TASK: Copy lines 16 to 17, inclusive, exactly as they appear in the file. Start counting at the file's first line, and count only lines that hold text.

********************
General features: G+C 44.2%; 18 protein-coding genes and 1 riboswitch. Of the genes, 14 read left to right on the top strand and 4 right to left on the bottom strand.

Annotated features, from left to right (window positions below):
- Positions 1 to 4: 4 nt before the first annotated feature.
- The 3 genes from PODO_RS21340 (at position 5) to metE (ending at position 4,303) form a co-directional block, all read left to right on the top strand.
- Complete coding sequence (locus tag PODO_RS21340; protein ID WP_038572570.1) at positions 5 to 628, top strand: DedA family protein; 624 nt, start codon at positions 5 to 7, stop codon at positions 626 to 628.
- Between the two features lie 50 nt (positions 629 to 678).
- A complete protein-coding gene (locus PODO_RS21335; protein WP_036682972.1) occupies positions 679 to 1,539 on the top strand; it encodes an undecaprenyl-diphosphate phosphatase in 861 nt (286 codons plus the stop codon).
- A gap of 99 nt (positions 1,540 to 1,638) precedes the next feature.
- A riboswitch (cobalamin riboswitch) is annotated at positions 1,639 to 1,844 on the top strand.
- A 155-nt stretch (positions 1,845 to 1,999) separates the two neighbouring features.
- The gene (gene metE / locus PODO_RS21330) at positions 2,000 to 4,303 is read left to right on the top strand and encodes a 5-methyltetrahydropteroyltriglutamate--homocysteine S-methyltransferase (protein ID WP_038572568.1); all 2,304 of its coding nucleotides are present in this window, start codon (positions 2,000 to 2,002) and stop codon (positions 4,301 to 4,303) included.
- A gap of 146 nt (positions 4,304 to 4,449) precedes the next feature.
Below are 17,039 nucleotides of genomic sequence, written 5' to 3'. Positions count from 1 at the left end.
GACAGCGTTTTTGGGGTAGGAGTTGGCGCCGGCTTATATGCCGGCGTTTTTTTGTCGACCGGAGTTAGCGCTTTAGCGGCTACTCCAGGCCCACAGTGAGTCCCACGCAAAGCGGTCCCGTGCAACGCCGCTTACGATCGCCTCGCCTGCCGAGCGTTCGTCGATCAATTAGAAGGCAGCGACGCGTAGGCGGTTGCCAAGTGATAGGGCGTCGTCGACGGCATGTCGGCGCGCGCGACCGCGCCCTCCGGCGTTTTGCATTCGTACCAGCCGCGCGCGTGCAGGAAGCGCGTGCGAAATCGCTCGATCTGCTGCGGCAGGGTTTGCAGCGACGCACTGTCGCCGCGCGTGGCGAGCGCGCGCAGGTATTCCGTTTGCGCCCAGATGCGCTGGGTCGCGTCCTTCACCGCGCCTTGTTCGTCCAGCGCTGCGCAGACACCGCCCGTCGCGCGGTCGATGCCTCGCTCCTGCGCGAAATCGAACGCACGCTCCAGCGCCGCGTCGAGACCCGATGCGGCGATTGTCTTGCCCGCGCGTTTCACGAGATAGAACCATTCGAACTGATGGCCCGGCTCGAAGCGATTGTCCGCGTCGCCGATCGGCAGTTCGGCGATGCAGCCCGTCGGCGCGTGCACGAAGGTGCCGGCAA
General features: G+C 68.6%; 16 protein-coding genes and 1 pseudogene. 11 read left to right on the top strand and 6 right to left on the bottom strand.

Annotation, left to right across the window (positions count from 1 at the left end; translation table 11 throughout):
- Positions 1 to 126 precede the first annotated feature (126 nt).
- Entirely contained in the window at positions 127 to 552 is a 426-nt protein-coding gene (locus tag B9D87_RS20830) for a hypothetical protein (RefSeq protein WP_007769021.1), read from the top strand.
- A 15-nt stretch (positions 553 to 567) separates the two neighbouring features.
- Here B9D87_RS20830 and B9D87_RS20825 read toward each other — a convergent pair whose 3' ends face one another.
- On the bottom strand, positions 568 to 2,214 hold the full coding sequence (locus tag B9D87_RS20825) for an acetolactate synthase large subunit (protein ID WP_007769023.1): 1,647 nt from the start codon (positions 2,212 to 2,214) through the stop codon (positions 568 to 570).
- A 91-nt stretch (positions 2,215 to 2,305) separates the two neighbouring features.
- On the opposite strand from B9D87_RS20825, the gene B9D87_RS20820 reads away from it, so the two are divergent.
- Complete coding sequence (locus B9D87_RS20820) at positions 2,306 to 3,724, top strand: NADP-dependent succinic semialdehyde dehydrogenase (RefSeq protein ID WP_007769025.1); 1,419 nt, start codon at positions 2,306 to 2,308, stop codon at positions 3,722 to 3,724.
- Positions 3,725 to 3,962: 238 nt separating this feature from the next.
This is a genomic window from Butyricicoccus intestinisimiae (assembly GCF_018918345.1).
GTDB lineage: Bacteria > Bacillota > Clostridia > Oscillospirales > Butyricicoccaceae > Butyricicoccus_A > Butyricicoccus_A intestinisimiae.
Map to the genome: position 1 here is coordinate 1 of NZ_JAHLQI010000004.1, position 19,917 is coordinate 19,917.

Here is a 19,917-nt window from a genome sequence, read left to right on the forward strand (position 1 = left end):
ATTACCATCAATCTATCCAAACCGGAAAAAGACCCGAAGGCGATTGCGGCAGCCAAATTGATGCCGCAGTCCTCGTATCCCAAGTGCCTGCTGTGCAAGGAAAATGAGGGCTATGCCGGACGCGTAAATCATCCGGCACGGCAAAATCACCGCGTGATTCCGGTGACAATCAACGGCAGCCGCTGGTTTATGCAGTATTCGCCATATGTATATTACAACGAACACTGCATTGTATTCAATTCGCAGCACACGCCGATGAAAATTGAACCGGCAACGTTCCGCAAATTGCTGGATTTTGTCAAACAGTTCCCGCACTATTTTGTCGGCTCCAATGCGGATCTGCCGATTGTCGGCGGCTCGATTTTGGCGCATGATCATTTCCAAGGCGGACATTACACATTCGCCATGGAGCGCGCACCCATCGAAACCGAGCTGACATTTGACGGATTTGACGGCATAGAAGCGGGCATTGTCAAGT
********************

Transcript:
Annotation, left to right across the window (positions count from 1 at the left end; translation table 11 throughout):
- Positions 1 to 126 precede the first annotated feature (126 nt).